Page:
Unilever’s Open Innovation initiatives act as catalyst for new supply chains
Its ‘agent provocateur’ talks about his role as a catalyst in linking entrepreneurial academics, SMEs and intermediaries to form eco-systems and tap into public funds to become the supply chains that will deliver innovations to Unilever.
Who better to head up your corporate Open Innovation endeavours than a man with the broadest of smiles, irrepressible enthusiasm and a string of patents to his name? Many Corporates no longer fund blue sky research but only development, opines Stephen Barnwell, Unilever’s European Open Innovation Manager. He works only on projects where the Technology Strategy Board is offering grants, competitions or other sources of funding – Unilever puts in only staff time.
His job, he says, is about three things: new supply chains, new supply chains and new supply chains. He seeks to put together eco-systems that will make use of innovations that will deliver the benefits of new products, processes, services or business models to one or more of the many areas that are of interest to Unilever.
He is forever looking for entrepreneurs – of which, he says there are too few. His search starts with universities, where he is looking for entrepreneurial academics with IP that could benefit some part of Unilever, and that can show evidence of being scaleable – among whom he names Liverpool, Manchester, Bangor, Sheffield and Warwick’s Advanced Manufacturing Catapult.
If Technology Transfer Offices are too greedy or too inflexible (and he names some) to accept that Unilever needs to own 100% of the IP in its areas of interest, then if we are probably the best opportunity for the development of that IP and we turn it down, he says, it may possibly never be taken up, and its value will fall away – even to zero.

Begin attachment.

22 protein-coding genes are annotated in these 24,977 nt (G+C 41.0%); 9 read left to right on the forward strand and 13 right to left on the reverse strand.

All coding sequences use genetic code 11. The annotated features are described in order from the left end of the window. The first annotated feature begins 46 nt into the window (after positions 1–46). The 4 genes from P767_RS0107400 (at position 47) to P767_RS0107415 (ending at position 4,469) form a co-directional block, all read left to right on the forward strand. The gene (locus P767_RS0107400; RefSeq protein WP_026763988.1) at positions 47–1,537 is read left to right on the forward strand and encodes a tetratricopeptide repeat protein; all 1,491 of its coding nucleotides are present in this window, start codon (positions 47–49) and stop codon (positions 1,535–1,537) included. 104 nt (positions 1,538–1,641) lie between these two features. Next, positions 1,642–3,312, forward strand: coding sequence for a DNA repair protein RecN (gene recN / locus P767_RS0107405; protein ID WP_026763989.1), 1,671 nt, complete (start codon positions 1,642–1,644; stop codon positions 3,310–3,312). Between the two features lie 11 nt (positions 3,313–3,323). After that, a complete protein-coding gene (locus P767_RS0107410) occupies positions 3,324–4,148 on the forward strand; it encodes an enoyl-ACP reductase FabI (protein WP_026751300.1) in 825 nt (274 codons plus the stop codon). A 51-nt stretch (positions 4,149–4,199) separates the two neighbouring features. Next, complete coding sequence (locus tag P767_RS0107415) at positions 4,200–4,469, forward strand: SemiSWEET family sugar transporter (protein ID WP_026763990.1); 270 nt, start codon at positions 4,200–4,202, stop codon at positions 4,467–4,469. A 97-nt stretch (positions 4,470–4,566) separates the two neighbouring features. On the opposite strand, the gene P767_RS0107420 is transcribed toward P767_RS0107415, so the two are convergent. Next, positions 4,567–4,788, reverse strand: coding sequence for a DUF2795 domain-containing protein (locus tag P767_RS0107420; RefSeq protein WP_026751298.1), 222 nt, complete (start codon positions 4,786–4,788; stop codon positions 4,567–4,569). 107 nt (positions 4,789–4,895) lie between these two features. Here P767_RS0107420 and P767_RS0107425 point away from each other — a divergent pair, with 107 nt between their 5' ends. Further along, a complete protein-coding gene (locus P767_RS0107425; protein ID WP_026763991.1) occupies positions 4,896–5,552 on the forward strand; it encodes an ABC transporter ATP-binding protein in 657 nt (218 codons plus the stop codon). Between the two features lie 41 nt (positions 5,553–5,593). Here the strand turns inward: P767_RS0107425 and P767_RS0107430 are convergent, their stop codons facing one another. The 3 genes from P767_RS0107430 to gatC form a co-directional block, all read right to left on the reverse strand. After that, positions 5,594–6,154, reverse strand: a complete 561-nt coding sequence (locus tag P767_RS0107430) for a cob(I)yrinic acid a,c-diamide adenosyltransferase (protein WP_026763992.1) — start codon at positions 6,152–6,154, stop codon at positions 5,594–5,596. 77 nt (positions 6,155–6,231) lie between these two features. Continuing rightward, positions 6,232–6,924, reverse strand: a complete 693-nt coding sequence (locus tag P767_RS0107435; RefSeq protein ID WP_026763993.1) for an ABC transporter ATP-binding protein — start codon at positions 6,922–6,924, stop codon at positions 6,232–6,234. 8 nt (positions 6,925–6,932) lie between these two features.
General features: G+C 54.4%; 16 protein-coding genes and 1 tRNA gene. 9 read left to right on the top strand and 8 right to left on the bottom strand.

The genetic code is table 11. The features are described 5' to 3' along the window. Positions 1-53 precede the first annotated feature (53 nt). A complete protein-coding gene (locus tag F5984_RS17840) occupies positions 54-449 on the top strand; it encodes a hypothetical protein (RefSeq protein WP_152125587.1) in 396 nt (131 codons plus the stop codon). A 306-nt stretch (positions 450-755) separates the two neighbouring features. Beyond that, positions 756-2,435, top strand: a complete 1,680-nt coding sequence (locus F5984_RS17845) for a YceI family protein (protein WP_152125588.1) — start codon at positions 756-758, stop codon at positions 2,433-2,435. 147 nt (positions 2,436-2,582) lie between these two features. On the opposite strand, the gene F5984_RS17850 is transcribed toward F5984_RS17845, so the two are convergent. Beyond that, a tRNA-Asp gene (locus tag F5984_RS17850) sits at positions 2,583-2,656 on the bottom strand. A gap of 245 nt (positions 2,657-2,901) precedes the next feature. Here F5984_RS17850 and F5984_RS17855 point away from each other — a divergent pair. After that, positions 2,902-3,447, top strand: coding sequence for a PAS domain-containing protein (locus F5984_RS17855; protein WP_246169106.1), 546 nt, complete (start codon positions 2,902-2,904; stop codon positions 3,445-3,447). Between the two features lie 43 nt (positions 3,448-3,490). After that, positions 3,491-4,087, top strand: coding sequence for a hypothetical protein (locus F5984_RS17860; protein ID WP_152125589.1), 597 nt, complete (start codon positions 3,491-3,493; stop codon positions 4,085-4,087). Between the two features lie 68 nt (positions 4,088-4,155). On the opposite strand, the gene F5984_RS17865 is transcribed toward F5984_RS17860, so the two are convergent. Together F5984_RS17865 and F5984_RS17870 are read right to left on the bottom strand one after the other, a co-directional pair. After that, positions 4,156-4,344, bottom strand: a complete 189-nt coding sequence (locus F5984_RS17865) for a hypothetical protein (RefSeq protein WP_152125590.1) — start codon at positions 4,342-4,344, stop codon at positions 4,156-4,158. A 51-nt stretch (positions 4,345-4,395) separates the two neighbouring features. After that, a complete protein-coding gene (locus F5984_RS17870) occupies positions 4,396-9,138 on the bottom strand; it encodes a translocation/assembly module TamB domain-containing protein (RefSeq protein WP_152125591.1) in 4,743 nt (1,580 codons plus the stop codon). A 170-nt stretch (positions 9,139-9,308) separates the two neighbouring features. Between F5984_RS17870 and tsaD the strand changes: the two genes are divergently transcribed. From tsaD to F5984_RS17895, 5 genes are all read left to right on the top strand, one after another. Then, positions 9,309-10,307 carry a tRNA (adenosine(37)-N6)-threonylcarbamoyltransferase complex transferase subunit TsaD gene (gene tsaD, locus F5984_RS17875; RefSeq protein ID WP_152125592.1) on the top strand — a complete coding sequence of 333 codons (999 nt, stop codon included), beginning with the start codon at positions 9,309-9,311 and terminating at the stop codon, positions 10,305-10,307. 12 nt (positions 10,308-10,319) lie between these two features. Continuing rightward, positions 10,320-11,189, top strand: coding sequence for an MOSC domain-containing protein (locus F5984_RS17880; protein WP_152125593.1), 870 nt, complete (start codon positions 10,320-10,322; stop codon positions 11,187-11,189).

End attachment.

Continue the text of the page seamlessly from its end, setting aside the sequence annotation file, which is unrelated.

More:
And he is forever looking for SMEs with similar new concepts or interests and able to take on and develop IP from academia. Once the TSB funding has been won, it can be leveraged with tax breaks in the SME.
The third leg in the eco-system is the intermediary – who will adopt and use the new technology in order to deliver product to Unilever – often one of the partners (he always seeks to work with corporates partners in other sectors, such as Siemens, Akzo Nobel, BAe, Croda, Syngenta and IBM).
Among his fifteen or so current projects (all if possible within a stone’s throw of Port Sunlight) are several in 3D printing – for fabricating components or local variations of them; and about larger sizes, different materials, and more complex structures. Another is in raw materials, for example a new kind of millet for Unilever’s bread business in India; another is in regional distribution (from local suppliers and to local retailers); and one is in super-computing.
While startups tend to focus on IT (many of them with apps and applications on the internet), Unilever has found a way of becoming the engine of technology development on an altogether different scale.
John Whatmore Copyright Feb 2014